26 May 2005View Comments
In recent years companies have become increasingly accustomed to the notion that IT is the business.
IT is now largely accepted as an integral part of the organisation, and as something that can deliver real business value - almost gone are the days when IT was seen as the place where the pony-tailed geeks hung out playing computer games, and fixing your PC when it crashed.
This shift is having a profound impact on other areas of our everyday lives. 'IT is infrastructure now,' says Oracle chief security officer (CSO) Mary Ann Davidson. 'And it has to be as secure as the physical infrastructure.'
As well as being in charge of security at Oracle, Davidson is one of the 10 charter members of the Global CSO Council, a think tank intended to breed security best practice across the industry.
Other charter members include former eBay CSO Howard Schmidt; William Pelgrin, director of the New York State Office of Cyber Security and Critical Infrastructure Coordination; and Rhonda MacLean, director of corporate information security at Bank of America and the US Department of Treasury-appointed private sector co-ordinator for banking and finance for the US National Strategy to Secure Cyberspace.
Davidson believes that industry collaboration is key to driving home the message that good security practices are now integral to modern life. The more businesses and technology vendors collaborate on security the less boundaries exist and the quicker best practice can be achieved.
'Collaboration is extremely important,' she says. 'The one thing about the hacker community is they're very good at sharing things. It's important that the industry drops its barricades and starts working together because these people are trying to attack us.' Davidson says there are some basic steps that could be taken to improve security for everyone.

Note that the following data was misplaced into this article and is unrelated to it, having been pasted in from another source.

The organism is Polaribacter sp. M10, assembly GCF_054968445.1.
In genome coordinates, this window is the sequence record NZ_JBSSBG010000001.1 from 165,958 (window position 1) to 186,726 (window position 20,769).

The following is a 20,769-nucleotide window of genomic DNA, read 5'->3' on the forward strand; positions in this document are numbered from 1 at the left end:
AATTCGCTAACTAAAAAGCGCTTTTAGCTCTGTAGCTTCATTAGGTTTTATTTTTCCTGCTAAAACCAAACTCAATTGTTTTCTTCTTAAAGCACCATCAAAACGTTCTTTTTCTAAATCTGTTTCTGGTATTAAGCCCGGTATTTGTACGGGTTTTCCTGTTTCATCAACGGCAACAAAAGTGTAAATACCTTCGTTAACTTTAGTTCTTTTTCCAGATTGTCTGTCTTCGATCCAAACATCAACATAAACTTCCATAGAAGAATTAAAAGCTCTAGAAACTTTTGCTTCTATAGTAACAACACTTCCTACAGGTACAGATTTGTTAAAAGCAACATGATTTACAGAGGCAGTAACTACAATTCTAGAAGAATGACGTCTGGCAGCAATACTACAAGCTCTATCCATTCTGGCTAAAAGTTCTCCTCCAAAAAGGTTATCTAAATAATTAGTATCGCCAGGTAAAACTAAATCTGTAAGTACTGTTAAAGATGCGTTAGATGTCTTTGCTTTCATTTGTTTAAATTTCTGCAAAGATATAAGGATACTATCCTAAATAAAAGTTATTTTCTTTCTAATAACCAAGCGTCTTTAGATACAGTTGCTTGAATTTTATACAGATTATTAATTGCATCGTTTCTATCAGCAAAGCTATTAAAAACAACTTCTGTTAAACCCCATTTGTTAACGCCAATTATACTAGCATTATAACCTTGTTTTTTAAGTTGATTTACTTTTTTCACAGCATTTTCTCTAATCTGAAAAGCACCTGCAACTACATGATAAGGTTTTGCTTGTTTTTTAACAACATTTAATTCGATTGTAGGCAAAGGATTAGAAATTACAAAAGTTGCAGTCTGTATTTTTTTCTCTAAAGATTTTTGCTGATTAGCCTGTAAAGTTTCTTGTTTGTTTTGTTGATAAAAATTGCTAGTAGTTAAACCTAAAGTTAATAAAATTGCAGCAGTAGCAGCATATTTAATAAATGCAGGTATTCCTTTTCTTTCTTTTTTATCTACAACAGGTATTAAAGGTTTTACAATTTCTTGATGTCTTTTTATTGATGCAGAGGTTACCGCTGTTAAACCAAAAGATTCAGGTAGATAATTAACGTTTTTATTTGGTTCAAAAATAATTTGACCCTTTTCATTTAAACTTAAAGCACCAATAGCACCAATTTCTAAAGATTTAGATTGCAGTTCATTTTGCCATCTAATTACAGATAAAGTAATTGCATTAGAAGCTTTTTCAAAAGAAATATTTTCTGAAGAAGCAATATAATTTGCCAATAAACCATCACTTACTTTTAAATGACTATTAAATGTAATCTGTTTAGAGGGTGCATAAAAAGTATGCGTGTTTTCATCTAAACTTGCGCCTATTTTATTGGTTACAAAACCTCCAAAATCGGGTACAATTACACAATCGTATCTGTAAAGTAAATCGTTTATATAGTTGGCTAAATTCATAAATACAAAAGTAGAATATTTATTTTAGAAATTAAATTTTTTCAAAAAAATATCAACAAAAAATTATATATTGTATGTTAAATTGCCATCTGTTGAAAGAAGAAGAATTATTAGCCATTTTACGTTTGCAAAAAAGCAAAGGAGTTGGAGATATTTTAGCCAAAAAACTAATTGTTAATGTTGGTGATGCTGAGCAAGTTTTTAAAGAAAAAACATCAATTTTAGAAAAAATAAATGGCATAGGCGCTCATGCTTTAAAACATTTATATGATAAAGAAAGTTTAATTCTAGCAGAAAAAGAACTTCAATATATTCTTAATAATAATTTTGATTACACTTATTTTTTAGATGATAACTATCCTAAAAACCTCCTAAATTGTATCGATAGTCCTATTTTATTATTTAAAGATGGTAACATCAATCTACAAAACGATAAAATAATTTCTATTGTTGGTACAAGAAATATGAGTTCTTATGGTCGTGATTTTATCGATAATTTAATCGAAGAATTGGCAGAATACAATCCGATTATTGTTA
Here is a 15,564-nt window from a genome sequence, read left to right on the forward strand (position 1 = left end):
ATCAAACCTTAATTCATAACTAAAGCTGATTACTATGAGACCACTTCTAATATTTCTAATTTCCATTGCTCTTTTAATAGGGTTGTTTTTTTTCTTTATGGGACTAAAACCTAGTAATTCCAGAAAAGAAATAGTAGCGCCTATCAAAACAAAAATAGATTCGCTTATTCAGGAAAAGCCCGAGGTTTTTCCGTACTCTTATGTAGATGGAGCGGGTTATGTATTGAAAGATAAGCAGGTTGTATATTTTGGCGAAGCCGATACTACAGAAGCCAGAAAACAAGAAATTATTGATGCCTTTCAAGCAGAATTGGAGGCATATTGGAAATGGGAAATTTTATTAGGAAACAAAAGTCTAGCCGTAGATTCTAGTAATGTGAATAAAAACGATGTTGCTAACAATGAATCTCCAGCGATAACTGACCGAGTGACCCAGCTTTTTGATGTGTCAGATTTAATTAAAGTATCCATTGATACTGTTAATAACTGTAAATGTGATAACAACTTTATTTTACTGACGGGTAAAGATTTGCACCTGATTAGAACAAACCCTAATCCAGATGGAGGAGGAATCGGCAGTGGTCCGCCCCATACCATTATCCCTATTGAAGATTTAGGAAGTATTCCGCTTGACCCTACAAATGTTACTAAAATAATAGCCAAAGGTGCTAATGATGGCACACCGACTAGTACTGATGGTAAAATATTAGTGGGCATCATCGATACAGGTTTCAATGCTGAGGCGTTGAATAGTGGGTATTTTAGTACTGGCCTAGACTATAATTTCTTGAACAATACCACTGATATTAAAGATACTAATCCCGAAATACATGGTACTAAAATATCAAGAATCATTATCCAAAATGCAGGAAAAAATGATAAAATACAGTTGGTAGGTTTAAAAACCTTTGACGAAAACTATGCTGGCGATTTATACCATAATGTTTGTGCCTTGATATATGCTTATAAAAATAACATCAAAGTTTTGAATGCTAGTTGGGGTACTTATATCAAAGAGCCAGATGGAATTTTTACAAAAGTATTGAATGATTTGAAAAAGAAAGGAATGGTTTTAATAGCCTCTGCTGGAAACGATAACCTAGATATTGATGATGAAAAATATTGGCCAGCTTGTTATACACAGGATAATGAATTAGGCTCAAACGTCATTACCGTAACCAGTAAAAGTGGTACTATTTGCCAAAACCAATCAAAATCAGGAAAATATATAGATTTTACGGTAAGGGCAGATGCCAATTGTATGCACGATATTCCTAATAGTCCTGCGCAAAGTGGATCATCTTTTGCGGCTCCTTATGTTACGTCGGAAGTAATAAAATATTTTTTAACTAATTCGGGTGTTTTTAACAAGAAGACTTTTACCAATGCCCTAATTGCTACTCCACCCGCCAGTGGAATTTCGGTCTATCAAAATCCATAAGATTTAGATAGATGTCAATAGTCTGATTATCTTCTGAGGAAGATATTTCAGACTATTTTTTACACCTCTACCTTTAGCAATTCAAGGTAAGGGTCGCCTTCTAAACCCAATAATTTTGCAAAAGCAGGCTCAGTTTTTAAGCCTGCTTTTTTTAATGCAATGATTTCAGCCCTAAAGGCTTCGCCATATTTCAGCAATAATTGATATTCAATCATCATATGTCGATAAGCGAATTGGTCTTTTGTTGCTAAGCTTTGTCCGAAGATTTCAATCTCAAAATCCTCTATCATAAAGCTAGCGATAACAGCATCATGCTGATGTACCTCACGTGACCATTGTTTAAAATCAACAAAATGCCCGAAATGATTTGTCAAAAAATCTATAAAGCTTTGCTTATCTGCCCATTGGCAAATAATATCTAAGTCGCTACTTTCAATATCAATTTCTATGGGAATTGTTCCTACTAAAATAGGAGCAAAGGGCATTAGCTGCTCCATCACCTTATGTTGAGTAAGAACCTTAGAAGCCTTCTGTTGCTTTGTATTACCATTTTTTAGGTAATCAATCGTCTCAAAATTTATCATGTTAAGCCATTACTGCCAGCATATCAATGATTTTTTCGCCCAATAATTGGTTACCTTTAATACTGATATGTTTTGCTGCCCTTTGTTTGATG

One of these involves the inclusion of auditing standards in commercial software. 'One of the things I'm trying to foster is not sexy, but it is necessary,' she says.
'Commercial software on which physical support networks are built does not have adequate auditing. There's no alarm system that says, "oops this is happening" and triggers an alarm.'
Davidson is working with the US National Institute of Standards and Technology (Nist) to encourage the development of an international standard that could be applied across the industry.
'Having better auditing is a very useful problem to force. This is one of these building blocks I want to foster because it's good for the industry. I have approached Nist and they are very interested, but they are precluded from lobbying by law and the next step is make sure they get funding.
'This is not a competitive thing for Oracle, it's just something I think would make sense. We need to go to Capitol Hill and push this, but from an industry perspective. If you went in and said this would be good for my company, you're doing the legislators a disservice.'
Davidson says she is unsure on the timing of the introduction of a standard, but says it could be sooner rather than later.
Standards such as the one Davidson and her colleagues are proposing can play a significant role in establishing commonality and best practice, but drumming security into students while they are still learning would breed a security- conscious next generation of developers, she says.
Davidson believes this is an area that needs addressing. Computer science graduates can leave university with degrees, but have no knowledge of how to securely code software, she says.
Businesses employing graduates then have to spend time and money training their programmers to code securely.
With IT so firmly entrenched in physical and critical infrastructures, this is no longer acceptable.
'I would like to see university programmes certified so you couldn't get out until you could prove at least basic secure coding. You couldn't do that in civil engineering. Look at architects, for example. They can design the most amazing buildings, but they're also secure. I didn't walk into this building today and wonder if it was going to fall down,' she says.
While there is still much to be done to improve security practices, Davidson says progress is being made. Awareness is higher than a few years ago and issues such as regulatory compliance are highlighting security more than ever before.
There has also been a shift in the security products coming to market, with more emphasis on preventative technology.
'I used to complain that venture capitalists made more money from band aids than vaccines,' says Davidson. 'I think we've turned the corner and that has changed.'
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